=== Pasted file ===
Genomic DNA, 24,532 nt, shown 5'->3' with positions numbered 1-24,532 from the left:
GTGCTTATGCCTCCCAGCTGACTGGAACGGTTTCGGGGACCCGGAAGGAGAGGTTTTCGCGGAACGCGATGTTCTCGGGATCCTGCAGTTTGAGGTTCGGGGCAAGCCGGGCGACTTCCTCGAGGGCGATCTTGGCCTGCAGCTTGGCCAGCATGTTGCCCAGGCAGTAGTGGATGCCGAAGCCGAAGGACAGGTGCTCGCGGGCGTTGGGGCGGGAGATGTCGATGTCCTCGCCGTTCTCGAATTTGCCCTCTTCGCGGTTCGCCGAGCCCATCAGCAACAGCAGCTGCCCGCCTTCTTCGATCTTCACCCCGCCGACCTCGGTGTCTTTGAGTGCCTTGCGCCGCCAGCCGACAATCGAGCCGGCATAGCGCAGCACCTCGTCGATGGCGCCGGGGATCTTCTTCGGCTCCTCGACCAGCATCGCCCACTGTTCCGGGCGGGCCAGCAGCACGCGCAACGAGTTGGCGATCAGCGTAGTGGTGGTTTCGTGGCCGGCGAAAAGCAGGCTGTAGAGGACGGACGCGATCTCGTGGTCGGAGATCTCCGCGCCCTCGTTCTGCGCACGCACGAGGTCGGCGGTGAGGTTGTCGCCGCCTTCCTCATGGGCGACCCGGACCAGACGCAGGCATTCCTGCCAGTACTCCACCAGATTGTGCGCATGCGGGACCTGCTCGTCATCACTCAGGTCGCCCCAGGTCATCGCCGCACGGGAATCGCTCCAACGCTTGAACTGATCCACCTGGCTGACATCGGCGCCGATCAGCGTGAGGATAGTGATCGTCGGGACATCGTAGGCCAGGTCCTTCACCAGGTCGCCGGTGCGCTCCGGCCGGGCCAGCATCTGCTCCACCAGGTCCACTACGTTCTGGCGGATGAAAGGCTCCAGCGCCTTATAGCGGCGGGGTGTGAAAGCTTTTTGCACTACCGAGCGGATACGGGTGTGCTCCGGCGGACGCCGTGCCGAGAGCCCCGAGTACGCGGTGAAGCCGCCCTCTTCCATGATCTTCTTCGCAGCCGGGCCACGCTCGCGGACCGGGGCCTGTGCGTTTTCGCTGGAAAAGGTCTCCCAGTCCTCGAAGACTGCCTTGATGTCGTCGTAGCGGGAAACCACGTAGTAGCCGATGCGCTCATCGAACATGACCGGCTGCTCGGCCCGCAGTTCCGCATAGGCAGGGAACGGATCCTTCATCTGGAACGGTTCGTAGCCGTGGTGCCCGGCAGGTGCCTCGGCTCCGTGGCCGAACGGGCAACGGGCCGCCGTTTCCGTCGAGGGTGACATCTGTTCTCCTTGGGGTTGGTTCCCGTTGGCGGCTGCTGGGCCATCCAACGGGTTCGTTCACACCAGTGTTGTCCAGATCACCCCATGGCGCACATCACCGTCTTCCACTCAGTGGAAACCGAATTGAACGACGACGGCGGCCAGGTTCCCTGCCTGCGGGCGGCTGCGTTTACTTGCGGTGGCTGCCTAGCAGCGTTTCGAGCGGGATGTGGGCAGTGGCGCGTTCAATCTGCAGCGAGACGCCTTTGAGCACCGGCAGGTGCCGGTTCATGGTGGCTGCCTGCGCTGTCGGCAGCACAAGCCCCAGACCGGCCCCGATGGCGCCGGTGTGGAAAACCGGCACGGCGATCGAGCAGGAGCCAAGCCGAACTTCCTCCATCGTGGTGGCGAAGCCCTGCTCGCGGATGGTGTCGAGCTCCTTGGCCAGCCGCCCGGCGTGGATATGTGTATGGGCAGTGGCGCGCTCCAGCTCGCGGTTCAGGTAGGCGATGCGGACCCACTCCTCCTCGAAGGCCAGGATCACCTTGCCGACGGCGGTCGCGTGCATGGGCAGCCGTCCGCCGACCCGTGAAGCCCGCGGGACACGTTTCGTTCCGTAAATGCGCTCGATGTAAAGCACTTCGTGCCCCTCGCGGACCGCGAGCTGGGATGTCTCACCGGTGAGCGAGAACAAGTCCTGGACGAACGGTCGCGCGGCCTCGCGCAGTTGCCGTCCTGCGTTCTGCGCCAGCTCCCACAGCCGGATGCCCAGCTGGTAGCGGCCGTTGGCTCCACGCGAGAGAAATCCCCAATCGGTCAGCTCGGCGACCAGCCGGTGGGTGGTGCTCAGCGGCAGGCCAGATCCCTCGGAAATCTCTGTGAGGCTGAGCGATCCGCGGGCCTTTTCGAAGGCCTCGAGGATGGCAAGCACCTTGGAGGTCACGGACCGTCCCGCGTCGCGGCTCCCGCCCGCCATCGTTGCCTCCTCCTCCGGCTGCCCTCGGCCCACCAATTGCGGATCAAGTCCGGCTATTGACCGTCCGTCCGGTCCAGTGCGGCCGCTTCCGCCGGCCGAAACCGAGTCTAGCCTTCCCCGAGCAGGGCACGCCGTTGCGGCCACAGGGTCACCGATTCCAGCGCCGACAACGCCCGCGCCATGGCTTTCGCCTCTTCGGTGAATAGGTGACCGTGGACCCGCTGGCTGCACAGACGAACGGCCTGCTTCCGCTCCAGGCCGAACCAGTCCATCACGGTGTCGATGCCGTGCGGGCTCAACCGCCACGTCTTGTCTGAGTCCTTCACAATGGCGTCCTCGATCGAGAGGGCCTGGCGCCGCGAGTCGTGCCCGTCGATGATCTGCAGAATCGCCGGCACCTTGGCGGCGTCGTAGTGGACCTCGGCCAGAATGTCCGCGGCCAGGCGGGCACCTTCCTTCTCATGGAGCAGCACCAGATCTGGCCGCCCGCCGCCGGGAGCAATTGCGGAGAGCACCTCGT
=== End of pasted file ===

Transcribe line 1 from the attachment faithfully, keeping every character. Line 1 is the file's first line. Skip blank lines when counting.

Genomic DNA, 24,532 nt, shown 5'->3' with positions numbered 1-24,532 from the left: